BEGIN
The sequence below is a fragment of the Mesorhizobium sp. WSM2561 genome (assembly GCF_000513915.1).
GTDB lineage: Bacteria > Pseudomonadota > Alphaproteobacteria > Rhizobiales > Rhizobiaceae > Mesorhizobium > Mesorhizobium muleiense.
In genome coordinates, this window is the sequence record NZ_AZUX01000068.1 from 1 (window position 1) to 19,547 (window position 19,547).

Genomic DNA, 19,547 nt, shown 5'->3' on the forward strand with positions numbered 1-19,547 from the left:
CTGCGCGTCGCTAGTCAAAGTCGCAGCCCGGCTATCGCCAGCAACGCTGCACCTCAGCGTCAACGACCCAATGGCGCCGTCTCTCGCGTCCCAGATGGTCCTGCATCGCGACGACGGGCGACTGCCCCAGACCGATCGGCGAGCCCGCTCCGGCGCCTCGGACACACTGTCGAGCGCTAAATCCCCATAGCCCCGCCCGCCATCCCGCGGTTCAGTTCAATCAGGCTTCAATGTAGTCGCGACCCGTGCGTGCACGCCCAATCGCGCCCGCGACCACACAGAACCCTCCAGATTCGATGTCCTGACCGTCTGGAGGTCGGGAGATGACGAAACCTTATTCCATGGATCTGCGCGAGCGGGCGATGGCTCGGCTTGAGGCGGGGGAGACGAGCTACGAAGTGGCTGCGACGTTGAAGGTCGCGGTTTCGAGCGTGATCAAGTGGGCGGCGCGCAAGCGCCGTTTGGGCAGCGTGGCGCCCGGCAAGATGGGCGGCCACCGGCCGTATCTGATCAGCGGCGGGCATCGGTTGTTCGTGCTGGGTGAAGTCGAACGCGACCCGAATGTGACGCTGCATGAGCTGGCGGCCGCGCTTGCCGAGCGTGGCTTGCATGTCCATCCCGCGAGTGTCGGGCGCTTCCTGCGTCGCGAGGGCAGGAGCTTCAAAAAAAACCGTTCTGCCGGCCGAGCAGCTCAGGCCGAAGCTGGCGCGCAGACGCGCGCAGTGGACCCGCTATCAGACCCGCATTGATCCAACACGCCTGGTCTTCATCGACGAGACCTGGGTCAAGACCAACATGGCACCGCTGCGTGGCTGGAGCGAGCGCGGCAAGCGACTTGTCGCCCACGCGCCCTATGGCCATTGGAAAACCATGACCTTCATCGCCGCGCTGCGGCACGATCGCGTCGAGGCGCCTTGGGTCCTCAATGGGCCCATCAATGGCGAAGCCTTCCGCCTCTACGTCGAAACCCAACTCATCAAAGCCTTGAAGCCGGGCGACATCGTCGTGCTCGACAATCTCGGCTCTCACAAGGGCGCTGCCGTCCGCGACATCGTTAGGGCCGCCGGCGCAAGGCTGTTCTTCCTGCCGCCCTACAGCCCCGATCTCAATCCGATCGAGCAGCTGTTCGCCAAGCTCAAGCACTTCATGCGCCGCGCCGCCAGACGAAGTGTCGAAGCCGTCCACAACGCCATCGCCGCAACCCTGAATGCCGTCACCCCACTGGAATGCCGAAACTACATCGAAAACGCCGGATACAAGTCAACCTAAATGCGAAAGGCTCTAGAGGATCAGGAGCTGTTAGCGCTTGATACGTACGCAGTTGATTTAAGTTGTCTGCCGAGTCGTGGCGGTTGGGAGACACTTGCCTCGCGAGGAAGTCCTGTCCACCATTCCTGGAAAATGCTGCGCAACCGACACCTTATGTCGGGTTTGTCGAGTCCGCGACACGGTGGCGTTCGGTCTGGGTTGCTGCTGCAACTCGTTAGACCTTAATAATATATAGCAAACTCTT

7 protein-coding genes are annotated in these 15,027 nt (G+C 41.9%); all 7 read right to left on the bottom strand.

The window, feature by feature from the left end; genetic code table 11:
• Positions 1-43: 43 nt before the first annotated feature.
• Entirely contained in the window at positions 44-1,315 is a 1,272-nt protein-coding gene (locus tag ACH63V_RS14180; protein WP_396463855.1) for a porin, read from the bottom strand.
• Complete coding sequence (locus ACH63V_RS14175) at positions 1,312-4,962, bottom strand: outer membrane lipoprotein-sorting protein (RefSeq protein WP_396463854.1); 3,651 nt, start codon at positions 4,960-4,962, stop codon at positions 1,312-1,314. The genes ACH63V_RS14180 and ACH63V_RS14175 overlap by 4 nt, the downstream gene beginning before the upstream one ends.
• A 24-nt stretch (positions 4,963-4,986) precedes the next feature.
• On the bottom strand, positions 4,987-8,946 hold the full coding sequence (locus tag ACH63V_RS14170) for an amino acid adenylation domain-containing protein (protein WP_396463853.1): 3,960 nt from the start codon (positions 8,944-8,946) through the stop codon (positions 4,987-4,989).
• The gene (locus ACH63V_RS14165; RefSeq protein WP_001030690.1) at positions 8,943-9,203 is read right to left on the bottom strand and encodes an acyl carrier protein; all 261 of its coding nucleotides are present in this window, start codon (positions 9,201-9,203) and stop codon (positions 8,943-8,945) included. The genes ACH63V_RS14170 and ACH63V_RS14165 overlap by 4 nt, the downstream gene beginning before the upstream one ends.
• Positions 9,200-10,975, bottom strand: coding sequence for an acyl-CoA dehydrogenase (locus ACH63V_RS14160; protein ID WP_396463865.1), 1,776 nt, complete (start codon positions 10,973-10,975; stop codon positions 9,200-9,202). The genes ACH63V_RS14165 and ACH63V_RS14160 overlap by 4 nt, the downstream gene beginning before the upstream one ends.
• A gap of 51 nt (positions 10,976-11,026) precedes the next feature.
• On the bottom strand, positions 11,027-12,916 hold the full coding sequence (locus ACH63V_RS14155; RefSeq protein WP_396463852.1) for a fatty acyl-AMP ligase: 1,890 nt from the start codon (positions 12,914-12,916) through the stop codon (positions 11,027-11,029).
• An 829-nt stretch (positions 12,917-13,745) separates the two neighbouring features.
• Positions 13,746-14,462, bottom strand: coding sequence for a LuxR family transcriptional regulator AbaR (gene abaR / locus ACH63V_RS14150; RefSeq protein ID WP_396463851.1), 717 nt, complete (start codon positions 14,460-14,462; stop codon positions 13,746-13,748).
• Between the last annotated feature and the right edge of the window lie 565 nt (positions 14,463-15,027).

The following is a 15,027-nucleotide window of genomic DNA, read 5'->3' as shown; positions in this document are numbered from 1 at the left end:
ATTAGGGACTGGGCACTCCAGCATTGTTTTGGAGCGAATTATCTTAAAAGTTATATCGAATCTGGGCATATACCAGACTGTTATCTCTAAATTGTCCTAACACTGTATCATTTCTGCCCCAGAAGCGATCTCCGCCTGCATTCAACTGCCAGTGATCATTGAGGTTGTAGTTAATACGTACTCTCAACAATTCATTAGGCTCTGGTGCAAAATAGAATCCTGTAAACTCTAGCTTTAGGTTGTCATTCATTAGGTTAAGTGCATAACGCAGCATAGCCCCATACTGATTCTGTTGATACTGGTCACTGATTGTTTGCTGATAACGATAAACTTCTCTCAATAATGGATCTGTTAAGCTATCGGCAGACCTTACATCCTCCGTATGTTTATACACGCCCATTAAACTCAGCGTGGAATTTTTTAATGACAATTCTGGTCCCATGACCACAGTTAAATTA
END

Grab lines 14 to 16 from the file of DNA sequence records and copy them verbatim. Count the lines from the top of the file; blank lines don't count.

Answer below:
• Positions 9,200-10,975, bottom strand: coding sequence for an acyl-CoA dehydrogenase (locus ACH63V_RS14160; protein ID WP_396463865.1), 1,776 nt, complete (start codon positions 10,973-10,975; stop codon positions 9,200-9,202). The genes ACH63V_RS14165 and ACH63V_RS14160 overlap by 4 nt, the downstream gene beginning before the upstream one ends.
• A gap of 51 nt (positions 10,976-11,026) precedes the next feature.
• On the bottom strand, positions 11,027-12,916 hold the full coding sequence (locus ACH63V_RS14155; RefSeq protein WP_396463852.1) for a fatty acyl-AMP ligase: 1,890 nt from the start codon (positions 12,914-12,916) through the stop codon (positions 11,027-11,029).